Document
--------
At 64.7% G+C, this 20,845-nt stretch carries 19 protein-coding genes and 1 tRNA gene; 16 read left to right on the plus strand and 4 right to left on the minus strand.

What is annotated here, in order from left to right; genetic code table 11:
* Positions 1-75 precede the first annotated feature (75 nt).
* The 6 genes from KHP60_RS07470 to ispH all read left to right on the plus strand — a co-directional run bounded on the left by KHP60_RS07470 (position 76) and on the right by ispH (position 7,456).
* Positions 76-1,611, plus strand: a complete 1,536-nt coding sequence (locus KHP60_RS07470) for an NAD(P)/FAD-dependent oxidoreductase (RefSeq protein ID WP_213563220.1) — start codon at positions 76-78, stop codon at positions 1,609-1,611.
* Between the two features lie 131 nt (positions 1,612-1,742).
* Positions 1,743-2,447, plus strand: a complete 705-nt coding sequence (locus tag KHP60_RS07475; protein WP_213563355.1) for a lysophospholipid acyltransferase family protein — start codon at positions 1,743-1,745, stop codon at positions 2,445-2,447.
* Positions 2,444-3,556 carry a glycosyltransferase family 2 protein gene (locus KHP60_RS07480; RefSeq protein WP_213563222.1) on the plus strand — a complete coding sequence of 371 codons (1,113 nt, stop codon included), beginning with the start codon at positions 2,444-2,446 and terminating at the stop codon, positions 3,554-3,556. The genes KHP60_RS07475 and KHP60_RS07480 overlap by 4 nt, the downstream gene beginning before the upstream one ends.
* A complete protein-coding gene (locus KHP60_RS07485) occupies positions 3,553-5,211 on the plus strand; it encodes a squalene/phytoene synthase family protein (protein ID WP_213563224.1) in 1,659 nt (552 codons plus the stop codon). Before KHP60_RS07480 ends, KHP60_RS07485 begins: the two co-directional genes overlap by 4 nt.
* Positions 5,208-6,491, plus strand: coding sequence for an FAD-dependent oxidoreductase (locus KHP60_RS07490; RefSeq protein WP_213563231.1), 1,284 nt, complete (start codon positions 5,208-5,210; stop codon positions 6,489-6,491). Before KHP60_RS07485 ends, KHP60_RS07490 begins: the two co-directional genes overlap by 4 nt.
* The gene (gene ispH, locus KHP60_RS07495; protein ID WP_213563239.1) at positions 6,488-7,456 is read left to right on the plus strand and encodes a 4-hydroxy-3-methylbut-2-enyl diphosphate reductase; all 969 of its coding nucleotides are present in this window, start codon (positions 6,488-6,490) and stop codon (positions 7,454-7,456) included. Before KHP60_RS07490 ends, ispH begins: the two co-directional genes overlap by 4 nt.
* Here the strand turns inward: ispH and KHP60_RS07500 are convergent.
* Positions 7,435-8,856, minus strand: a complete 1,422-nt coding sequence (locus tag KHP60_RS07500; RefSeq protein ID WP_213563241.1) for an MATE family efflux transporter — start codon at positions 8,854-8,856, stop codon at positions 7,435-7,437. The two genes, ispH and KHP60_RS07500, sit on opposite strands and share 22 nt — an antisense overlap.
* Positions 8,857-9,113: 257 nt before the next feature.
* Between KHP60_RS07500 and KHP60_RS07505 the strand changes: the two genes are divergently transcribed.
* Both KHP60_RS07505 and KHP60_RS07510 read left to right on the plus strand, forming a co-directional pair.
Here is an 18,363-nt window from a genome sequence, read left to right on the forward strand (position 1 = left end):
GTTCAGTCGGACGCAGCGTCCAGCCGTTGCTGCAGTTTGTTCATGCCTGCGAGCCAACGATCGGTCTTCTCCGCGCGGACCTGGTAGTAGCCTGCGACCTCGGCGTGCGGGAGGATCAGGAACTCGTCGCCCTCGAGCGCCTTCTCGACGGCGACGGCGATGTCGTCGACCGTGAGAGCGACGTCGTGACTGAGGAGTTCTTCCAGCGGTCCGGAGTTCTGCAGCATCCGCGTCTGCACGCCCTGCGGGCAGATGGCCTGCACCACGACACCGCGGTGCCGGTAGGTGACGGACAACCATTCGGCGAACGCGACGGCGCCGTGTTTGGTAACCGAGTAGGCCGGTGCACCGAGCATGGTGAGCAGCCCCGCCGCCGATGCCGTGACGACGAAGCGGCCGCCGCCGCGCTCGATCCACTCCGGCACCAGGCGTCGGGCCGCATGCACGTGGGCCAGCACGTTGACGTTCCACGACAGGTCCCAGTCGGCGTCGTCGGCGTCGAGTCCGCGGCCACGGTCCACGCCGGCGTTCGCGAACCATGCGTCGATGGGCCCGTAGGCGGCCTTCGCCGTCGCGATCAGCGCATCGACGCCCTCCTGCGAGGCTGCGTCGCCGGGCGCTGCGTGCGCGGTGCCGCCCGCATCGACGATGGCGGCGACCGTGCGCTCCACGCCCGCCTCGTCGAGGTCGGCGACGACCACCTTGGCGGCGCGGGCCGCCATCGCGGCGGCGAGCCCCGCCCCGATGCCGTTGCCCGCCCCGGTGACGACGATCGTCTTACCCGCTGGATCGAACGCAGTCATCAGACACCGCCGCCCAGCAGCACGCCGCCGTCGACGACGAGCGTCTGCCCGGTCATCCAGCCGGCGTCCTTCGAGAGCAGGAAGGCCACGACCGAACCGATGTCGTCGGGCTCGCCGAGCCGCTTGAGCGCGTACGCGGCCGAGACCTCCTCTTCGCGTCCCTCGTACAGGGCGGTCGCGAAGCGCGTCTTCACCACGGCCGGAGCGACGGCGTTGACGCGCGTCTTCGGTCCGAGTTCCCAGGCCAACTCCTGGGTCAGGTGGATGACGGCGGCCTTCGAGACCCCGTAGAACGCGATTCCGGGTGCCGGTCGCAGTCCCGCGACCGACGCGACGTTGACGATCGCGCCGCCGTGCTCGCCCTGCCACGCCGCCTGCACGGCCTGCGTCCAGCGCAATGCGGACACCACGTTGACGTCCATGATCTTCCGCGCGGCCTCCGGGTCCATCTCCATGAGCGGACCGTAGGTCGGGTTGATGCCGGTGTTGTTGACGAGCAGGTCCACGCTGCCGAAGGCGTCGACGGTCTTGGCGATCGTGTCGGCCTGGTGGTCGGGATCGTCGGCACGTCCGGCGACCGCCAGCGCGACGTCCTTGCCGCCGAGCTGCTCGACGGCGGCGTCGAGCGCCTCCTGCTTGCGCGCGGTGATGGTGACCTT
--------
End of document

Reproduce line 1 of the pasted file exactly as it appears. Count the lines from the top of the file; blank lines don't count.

At 64.7% G+C, this 20,845-nt stretch carries 19 protein-coding genes and 1 tRNA gene; 16 read left to right on the plus strand and 4 right to left on the minus strand.